Widowhood: Steps for Building Financial Security
But even amid the grief and emotional turmoil that come with the death of a loved one, it is important to take stock of your financial and legal situation to avoid making any serious mistakes in the days and months following your loss, and to ensure that you and your family have the necessary resources in the years to come.
Start by assembling all documents relevant to your financial situation, including insurance policies, bank statements, mortgage documents, credit card statements, investment statements, tax returns, government retirement benefits, and information relating to pensions and other employer-provided benefits. If the paperwork is substantial, you may want to create a filing system to help you keep track of various types of documents.
Read the documents closely, taking notes and writing down questions that may arise in the course of your examination. You may want to create a balance sheet listing assets and liabilities, as well as a cash flow statement detailing your income and expenditures over the course of a year. Your financial professional can be a valuable resource during this process.
Immediate action will be required on some matters. Apply for any life insurance, public benefits, or veteran’s benefits to which you are entitled as soon as possible after the death of your spouse. If your family received health insurance coverage through your spouse’s employer, you may be able to retain those benefits for a period of time. If your health coverage has been discontinued or has become too expensive, explore alternatives to avoid becoming uninsured. Some group health plans allow surviving spouses and their dependents to convert to an individual policy without undergoing medical exams.
If you have inherited money or received substantial proceeds from an insurance policy, there are important long-range decisions to be made. Avoid the temptation to spend or give away this money until you have carefully considered your future needs and the tax implications of your gifts. Even if you are already retired, you may want to manage funds so that they generate income to support you over time. If you have minor children, you may want to consider ways to fund their education.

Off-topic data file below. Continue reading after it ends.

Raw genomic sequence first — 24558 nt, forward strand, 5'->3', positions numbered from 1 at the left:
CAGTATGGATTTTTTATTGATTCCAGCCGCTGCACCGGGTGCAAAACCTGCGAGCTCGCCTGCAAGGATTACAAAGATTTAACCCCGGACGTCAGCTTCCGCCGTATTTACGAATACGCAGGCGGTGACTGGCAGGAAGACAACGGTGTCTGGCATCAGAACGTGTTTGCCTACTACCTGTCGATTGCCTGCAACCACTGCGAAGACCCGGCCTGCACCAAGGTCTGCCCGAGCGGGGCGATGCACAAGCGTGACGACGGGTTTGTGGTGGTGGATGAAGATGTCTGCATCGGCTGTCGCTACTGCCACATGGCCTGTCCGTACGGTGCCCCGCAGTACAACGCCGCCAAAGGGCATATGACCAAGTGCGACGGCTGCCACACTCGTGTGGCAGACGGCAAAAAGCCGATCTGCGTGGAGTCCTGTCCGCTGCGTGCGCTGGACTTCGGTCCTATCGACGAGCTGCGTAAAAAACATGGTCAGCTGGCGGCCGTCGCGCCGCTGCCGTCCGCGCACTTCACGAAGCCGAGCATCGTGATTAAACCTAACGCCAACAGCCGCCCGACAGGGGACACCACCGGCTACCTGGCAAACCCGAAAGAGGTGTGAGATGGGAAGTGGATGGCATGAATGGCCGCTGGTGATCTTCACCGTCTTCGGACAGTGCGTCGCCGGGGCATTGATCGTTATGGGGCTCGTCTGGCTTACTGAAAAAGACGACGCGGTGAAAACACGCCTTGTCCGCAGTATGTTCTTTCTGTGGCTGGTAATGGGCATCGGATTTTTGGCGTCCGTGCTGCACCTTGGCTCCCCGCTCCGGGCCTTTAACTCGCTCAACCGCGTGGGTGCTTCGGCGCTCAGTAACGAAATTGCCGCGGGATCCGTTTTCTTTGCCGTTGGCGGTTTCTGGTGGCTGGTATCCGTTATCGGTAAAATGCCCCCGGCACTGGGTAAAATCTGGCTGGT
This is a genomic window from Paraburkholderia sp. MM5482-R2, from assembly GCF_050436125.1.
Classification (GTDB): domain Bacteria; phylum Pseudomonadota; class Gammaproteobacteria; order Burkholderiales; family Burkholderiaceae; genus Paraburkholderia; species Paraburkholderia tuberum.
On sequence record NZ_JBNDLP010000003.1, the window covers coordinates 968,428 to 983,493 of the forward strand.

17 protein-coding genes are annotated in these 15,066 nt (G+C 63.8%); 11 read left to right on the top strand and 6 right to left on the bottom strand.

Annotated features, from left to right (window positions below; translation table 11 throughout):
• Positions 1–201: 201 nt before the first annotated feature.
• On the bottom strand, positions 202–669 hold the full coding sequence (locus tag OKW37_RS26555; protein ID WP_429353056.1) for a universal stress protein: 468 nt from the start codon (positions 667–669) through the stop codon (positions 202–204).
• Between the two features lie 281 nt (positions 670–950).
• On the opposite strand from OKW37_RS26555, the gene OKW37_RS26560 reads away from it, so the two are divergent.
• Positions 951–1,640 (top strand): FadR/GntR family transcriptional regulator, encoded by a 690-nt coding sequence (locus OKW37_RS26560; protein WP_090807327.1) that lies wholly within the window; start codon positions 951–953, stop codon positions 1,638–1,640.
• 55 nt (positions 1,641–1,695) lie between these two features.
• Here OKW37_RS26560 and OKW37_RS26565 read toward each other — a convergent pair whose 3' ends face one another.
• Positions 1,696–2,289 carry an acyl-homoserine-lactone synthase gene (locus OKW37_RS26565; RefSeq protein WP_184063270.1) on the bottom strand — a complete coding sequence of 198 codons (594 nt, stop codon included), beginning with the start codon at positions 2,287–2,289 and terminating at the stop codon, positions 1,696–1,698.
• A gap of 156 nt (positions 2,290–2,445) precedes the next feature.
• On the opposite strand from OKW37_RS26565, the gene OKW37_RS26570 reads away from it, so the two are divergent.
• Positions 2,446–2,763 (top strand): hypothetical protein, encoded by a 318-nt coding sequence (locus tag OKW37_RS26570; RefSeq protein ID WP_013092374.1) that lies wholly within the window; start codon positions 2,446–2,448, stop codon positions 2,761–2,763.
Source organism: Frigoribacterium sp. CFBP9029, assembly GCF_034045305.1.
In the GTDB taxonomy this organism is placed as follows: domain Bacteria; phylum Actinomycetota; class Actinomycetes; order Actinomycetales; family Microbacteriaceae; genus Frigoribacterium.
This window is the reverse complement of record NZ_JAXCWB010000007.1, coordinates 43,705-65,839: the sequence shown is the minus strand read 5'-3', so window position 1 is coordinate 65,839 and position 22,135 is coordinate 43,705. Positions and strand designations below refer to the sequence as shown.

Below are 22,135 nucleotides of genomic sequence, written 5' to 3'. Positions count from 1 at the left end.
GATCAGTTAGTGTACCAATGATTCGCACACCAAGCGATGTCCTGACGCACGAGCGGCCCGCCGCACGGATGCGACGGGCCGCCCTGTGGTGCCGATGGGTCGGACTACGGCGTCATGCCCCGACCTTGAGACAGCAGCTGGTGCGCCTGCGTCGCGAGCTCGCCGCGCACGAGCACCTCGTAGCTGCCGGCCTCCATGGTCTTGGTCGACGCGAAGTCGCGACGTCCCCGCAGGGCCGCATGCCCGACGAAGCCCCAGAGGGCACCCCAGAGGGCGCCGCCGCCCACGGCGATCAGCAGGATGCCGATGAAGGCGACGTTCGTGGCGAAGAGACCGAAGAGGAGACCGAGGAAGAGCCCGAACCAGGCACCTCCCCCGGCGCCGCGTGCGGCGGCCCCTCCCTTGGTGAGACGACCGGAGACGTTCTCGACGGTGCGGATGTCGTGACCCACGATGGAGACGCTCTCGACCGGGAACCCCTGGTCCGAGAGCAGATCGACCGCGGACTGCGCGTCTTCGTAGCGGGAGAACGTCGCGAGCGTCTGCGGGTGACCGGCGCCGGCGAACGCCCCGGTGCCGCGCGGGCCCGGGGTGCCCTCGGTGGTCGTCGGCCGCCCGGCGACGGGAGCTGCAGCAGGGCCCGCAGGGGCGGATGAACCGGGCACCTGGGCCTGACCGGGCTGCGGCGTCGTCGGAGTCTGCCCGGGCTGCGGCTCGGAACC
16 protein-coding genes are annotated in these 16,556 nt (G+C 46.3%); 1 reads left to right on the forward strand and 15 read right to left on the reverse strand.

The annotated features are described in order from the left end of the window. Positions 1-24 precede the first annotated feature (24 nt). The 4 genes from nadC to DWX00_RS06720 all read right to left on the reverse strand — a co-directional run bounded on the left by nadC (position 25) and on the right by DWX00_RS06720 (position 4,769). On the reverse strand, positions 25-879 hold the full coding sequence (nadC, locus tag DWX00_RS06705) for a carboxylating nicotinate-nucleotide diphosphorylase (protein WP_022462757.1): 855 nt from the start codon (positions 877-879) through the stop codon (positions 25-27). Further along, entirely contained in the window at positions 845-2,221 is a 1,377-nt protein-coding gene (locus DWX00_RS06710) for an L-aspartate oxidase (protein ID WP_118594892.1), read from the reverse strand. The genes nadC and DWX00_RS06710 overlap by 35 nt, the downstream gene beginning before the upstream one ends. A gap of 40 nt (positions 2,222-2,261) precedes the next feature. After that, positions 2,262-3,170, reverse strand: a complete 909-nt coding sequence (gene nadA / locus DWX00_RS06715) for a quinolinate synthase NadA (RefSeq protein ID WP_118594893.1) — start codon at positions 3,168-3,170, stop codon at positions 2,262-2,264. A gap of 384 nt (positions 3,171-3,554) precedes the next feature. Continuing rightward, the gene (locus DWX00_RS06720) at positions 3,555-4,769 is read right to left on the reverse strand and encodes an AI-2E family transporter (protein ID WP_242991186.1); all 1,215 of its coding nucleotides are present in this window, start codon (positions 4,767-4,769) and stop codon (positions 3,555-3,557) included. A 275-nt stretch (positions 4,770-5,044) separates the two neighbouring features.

A decision older widows and widowers are often faced with is whether or not to keep the family home. Particularly if you are going to be alone in a home that is larger than you require, selling is an option worth considering. Buying a smaller home or condo in a retirement community may not only be a smart financial move—it could also give you a fresh start and the opportunity to make new friends.
If you have not already done so, this may also be the time to delve more deeply into the estate planning process. Review your will to ensure it reflects the current state of your assets and your desired distribution to heirs. Your attorney may recommend a trust as a means of accomplishing your estate planning goals. While they can be complex, trusts are powerful tools that can help you handle a variety of family and tax-related issues. Consider, too, the role of life insurance in your estate. You may find you need additional life insurance coverage not only to provide for your beneficiaries, but also to help cover federal and state estate taxes.
While it is necessary to make certain financial decisions in the wake of a death, give yourself time to heal before you make any major moves—possibly as long as a year or more. Until you are certain of your choices, it may be best to leave inherited assets in savings or money market accounts. Then, with the help of financial, tax, and legal advisors, you will be in a better position to craft a plan that will provide you and your loved ones with a secure future.